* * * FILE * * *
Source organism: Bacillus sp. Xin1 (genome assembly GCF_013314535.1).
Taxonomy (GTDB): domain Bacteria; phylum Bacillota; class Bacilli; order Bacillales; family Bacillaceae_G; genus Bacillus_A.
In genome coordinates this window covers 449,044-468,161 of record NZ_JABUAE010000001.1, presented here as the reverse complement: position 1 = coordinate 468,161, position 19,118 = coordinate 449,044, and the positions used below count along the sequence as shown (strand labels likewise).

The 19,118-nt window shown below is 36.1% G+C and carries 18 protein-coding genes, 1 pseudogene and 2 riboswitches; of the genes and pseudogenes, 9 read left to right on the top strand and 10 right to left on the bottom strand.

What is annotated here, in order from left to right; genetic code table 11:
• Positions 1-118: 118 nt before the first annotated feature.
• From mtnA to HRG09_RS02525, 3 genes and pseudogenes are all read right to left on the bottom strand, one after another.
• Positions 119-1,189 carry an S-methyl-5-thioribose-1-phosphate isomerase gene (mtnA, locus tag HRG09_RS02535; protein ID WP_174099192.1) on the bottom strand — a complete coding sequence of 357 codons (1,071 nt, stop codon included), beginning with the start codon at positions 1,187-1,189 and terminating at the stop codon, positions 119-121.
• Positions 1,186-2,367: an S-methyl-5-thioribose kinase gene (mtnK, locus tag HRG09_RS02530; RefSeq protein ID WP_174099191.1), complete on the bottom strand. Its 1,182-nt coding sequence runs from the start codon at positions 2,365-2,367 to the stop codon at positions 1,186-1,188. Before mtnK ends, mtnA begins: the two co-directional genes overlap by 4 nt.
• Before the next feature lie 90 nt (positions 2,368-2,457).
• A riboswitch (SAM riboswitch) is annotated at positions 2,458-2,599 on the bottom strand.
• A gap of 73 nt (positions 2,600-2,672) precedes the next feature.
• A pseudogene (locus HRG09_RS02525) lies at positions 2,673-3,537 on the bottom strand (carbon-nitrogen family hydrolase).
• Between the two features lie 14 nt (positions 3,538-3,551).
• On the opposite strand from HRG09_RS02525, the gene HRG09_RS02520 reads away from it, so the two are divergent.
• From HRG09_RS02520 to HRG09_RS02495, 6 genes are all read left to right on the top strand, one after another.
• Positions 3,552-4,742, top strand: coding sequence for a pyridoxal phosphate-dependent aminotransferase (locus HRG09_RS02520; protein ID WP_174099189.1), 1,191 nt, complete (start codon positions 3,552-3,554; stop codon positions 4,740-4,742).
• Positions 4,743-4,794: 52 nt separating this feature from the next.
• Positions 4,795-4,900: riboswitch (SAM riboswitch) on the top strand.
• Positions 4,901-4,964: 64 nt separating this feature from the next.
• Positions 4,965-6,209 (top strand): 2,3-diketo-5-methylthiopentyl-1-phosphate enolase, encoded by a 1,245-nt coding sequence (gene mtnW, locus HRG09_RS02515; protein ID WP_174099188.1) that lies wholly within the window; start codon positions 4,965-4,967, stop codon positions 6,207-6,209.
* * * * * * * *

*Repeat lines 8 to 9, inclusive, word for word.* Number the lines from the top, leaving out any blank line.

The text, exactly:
• Positions 119-1,189 carry an S-methyl-5-thioribose-1-phosphate isomerase gene (mtnA, locus tag HRG09_RS02535; protein ID WP_174099192.1) on the bottom strand — a complete coding sequence of 357 codons (1,071 nt, stop codon included), beginning with the start codon at positions 1,187-1,189 and terminating at the stop codon, positions 119-121.
• Positions 1,186-2,367: an S-methyl-5-thioribose kinase gene (mtnK, locus tag HRG09_RS02530; RefSeq protein ID WP_174099191.1), complete on the bottom strand. Its 1,182-nt coding sequence runs from the start codon at positions 2,365-2,367 to the stop codon at positions 1,186-1,188. Before mtnK ends, mtnA begins: the two co-directional genes overlap by 4 nt.